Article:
U researchers tackle teenage driver safety

The Teen Driver Support System will alert parents if teens speed.

Danielle Nordine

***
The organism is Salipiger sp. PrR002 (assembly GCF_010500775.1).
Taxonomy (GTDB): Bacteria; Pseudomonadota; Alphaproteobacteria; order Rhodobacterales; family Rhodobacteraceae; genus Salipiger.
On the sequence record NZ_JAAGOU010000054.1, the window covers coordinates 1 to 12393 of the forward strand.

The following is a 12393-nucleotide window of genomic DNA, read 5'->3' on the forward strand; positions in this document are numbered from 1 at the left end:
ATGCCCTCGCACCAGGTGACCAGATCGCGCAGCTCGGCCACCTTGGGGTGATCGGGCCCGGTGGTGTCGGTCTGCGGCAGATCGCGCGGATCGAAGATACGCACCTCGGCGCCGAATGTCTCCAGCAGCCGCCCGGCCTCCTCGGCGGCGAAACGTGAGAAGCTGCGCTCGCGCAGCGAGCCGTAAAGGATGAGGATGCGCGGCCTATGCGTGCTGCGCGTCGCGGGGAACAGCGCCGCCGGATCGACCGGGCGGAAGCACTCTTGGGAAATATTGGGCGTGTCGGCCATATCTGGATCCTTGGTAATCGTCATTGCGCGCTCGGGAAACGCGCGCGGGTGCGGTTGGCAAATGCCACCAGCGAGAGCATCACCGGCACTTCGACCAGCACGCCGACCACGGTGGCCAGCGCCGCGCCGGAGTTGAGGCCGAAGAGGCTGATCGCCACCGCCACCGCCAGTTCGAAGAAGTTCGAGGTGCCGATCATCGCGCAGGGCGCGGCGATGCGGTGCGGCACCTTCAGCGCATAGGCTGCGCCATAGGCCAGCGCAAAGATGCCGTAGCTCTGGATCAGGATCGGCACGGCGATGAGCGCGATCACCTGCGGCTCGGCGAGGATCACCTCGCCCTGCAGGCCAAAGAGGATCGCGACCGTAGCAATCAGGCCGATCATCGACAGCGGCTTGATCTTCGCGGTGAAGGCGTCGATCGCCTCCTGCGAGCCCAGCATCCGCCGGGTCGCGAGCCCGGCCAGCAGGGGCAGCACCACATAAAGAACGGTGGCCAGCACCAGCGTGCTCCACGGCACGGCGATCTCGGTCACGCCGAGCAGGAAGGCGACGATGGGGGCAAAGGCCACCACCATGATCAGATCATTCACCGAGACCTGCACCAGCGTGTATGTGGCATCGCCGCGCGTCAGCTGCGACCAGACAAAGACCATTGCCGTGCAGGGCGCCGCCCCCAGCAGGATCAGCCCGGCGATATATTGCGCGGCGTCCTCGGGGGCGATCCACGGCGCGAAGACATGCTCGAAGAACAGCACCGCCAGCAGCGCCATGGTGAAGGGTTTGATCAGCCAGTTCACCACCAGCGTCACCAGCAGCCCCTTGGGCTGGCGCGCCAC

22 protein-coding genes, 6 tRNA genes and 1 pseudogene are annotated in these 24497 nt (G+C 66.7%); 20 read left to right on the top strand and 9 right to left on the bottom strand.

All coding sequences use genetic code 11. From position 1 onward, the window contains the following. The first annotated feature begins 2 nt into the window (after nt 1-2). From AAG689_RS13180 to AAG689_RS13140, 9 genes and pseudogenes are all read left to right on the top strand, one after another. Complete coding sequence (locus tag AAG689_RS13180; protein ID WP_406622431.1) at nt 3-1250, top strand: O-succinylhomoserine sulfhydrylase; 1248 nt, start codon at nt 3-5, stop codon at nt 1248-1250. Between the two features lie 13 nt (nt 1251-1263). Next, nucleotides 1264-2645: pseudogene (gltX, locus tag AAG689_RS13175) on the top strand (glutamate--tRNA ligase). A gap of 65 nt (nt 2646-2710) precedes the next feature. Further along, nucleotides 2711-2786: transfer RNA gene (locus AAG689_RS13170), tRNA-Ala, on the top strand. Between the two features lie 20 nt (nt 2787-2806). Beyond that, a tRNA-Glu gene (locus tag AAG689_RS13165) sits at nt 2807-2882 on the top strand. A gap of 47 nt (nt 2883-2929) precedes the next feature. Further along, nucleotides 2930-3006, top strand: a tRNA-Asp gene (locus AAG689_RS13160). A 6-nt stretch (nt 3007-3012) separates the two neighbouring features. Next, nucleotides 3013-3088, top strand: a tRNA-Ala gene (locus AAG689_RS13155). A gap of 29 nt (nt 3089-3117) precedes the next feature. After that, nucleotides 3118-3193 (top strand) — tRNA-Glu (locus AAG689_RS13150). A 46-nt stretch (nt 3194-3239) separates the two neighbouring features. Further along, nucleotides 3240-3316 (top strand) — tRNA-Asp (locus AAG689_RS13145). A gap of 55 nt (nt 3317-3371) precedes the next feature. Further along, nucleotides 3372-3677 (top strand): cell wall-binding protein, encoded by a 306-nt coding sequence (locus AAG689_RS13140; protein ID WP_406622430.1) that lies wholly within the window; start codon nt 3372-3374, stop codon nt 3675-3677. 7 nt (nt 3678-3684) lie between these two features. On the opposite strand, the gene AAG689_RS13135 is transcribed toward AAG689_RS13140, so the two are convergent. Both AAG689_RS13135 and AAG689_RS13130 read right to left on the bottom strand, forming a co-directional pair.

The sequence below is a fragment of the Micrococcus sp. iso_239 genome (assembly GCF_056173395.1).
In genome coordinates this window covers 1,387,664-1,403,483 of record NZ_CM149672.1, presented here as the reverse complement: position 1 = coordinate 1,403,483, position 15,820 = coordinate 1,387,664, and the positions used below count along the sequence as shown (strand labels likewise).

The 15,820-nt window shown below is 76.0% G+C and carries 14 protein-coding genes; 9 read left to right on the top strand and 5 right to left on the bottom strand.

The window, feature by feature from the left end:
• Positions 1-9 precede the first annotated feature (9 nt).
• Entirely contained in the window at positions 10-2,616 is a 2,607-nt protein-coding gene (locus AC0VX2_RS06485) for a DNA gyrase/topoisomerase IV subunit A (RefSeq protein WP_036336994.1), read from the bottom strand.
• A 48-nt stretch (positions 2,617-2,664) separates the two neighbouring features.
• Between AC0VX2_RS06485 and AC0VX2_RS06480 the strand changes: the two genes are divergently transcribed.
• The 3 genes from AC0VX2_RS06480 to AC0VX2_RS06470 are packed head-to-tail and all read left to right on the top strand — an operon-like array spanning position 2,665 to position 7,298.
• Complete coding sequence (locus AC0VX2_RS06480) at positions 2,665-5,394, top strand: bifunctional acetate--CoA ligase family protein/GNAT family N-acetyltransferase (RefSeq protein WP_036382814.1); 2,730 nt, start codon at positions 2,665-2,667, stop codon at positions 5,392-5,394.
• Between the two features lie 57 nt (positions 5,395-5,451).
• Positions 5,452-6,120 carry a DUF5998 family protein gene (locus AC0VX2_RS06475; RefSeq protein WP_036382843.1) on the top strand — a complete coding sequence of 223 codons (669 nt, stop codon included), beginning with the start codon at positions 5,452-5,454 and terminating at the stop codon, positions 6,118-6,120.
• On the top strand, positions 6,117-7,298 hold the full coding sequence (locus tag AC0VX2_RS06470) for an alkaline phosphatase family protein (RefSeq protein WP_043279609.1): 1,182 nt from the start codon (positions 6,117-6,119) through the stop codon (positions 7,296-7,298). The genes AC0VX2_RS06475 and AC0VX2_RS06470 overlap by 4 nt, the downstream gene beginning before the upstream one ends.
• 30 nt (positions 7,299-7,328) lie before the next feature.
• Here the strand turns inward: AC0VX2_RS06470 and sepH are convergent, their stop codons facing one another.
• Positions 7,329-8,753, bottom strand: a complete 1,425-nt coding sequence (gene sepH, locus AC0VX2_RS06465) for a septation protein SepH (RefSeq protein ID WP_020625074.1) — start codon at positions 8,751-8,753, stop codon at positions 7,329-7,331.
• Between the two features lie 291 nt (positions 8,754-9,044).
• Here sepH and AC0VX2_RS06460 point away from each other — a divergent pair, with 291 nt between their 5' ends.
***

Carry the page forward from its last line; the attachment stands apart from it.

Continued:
Parents may soon be able to keep tabs on their teenage drivers by simply giving them a cell phone. Researchers at the University of Minnesota are developing a program called the Teen Driver Support System, technology that monitors a new teenage driverâÄôs every move and reports back to parents. The system employs smartphone technology to control the driverâÄôs cell phone so that when they are in the car, they can no longer make outgoing calls or send text messages, and incoming calls go straight to voicemail. The phone would also monitor the teenâÄôs driving and warn him or her if it detects speeding, missing a stop sign or other traffic violations. If the driver ignores the warnings, a text message is automatically sent to the driverâÄôs parents with the offense and location. The system has the ability to detect the number of passengers in the vehicle and wonâÄôt allow it to start unless everyone is buckled in. Under Minnesota law, teen drivers can have no more than one passenger under the age of 20 during the first six months they have their license, and no more than three passengers under 20 during the second six months. The law makes an exception for siblings. Max Donath, director of the Intelligent Transportation Systems Institute at the University, presented the system at a teen driver safety forum June 4 in Cambridge, Minn. The meeting also featured U.S. Rep. Jim Oberstar and other transportation experts. âÄúThis system is a tool to provide parents the ability to help their teens,âÄù Donath said at the meeting. Parents can disable the system when they are in the car so they can do the teaching, he said. Researchers are now working on the third version of the system and are conducting a study to gather reactions from teens and parents, said Michael Manser, director of HumanFIRST, a University program that uses psychology and engineering to better understand driver behaviors and reduce the number of fatal crashes. Next, they will study driver performance to measure the systemâÄôs effectiveness, he said. More teens die from car accidents than from any other cause, Lee Munnich, director of the Center for Excellence in Rural Safety at the University, said at the meeting. In 2008, more than 350,000 U.S. teens between the ages of 15 and 19 were injured in car accidents, and most of them werenâÄôt wearing seatbelts, he said. While he doesnâÄôt know when the system will be commercially available, Manser said the necessary technology already exists. Once researchers have completed studies of its design and effectiveness, the system could be available within the next few years, he said. Personally, Manser said he wouldnâÄôt want to make the technology mandatory, although that would be up to the lawmakers. Speakers at the forum emphasized the effects of parentsâÄô involvement in improving their teenâÄôs driving skills. âÄúDriving habits get passed down from generation to generation,âÄù Oberstar said. âÄúYou can change bad habits by having involved parents.âÄù Still, some teens think the system is excessive. âÄúItâÄôs an invasion of privacy,âÄù Tyler Elms, a 17-year-old Centennial High School student said. âÄú[Driving] is a live-and-learn thing, and you donâÄôt need to get parents involved every time you speed or miss a stop sign.âÄù Others said they would support the system as a temporary measure. âÄúI might be willing to use it just at first, just to get used to driving,âÄù Derek Jordan, another 17-year-old Centennial student, said. Manser said he hopes the system will not only alert new drivers to risky behavior, but will also allow parents to have more involvement, while building trust between new drivers and their parents. âÄúThe system really is designed to help teens reduce risky driving,âÄù Manser said. âÄúBut more importantly, its purpose is to help parents better understand what their teens are doing so they can sit down with their teen driver and fix these behaviors.âÄù